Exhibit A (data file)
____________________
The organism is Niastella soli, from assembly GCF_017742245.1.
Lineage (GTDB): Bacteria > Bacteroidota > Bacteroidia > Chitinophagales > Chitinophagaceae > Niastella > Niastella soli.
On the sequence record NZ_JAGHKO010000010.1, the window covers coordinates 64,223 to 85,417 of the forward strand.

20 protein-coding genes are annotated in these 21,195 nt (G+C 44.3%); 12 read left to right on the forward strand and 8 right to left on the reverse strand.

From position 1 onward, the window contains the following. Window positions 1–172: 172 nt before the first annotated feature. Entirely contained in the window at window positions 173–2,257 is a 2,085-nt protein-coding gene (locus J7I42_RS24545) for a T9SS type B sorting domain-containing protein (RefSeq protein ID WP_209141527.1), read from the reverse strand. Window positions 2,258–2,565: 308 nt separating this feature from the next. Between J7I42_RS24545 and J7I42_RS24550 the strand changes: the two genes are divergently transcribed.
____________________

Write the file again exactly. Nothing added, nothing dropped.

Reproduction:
The organism is Niastella soli, from assembly GCF_017742245.1.
Lineage (GTDB): Bacteria > Bacteroidota > Bacteroidia > Chitinophagales > Chitinophagaceae > Niastella > Niastella soli.
On the sequence record NZ_JAGHKO010000010.1, the window covers coordinates 64,223 to 85,417 of the forward strand.

20 protein-coding genes are annotated in these 21,195 nt (G+C 44.3%); 12 read left to right on the forward strand and 8 right to left on the reverse strand.

From position 1 onward, the window contains the following. Window positions 1–172: 172 nt before the first annotated feature. Entirely contained in the window at window positions 173–2,257 is a 2,085-nt protein-coding gene (locus J7I42_RS24545) for a T9SS type B sorting domain-containing protein (RefSeq protein ID WP_209141527.1), read from the reverse strand. Window positions 2,258–2,565: 308 nt separating this feature from the next. Between J7I42_RS24545 and J7I42_RS24550 the strand changes: the two genes are divergently transcribed.